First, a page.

The 2021 United Nations Climate Change Conference (COP26) was held in Glasgow, Scotland, United Kingdom from 31 October to 13 November 2021. The Alliance for Reversing Ecosystem Service Threats (AREST), which is a partnership between ATREE, Columbia University, EDF, FES, and ICRAF participated in multiple engagements at the COP26. AREST presented scientific evidence for adopting socio-ecologically responsible interventions to address land degradation. Such an approach, rooted in good science and good economics, will generate jobs, support local livelihoods, sequester carbon and deliver co-benefits on nutrition, biodiversity conservation, and food and water security.
Obtaining both public and private finance for NbS is a key barrier for upscaling existing efforts. Moderated by Dr. Nitin Pandit (ATREE), the panel deliberated on navigating a complex network of institutions to mobilize finance for large-scale NbS. Christina Ender, Regional Climate Change Director (Africa), Conservation International, discussed livelihood focused restoration of rangelands in South Africa though planned grazing, managing livestock health and incentives including payment for ecosystem services and governance and capacity building. CSR Murthy, Chief General Manager, Farm Sector Development Department at NABARD discussed India's experiences around natural resource management at NABARD. Richie Ahuja, Associate Vice President, Climate-smart Agriculture at the Environmental Defense Fund touched upon innovation, the importance of understanding demand from a farmer's perspective and the role of low-cost commercial financing.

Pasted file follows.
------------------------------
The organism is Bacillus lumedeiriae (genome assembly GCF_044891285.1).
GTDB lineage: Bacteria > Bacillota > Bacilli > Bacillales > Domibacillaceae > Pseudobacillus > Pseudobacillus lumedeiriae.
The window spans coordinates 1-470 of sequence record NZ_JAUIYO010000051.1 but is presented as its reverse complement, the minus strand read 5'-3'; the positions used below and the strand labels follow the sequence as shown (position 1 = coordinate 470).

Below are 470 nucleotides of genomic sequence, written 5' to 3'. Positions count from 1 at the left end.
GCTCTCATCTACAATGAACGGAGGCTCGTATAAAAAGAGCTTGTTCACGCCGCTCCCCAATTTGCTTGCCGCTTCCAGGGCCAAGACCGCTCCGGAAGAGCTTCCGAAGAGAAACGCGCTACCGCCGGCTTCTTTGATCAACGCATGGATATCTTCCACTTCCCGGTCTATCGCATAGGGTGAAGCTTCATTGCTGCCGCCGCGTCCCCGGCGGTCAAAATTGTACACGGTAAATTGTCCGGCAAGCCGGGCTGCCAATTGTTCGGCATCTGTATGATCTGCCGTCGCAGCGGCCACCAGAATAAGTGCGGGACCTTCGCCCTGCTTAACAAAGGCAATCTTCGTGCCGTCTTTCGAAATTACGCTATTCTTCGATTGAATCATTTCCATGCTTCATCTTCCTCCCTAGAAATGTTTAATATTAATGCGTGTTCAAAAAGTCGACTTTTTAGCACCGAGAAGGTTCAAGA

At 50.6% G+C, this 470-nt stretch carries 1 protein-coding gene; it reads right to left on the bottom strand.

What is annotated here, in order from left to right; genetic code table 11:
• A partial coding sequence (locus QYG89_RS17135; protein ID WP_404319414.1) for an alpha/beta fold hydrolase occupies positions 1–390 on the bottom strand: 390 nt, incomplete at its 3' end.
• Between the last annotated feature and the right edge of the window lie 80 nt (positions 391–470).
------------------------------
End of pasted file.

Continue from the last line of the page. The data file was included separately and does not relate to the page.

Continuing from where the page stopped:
We discussed ecosystem-based adaptation as an inclusive and just approach to address adaptation needs, boost emission sinks and address the livelihood challenges of vulnerable communities. This session presented scaling and financing mechanisms based on experiences from Africa and India and included representations from the host organisations.
The panel presented a co-benefits approach to make a case to implement NbS for meeting NDC targets. Ruth DeFries, Environmental Geographer, Columbia University, discussed people-centric nutrition, adaptation and mitigation benefits from incentivizing millet-based cultivation. Ishan Agrawal, General Manager, Programs, Foundation for Ecological Security discussed participatory governance approaches for adaptive management of invasive on commons to protect the livelihoods of the poor. Ravi Prabhu, Director, Innovation, Investment & Impact, CIFOR-ICRAF, emphasized the need for investments in stewardship and innovation to scale up nature based solutions.
The panel deliberated on the financial, institutional and governance pathways critical for implementing a restoration roadmap to achieve restoration of 26 MHa of degraded land and India's NDC3 pledge on land-based carbon sequestration from additional carbon sinks. Karishma Shelar, Senior Policy Analyst, ATREE presented the approach of the Alliance for Reversing Ecosystem Service Threats for meeting India's land-based climate pledges. Leigh Ann Winowiecki, Soil and Land Health Research Lead at World Agroforestry (CIFOR-ICRAF, discussed citizen science approaches on co-learning from communities. Abi Vanak, Senior Fellow, ATREE, discussed the importance of biodiversity conservation for livelihoods by protecting open natural ecosystems. Richie Ahuja emphasised the need for near-farmer institutions to address information asymmetry and implement the right interventions on the ground.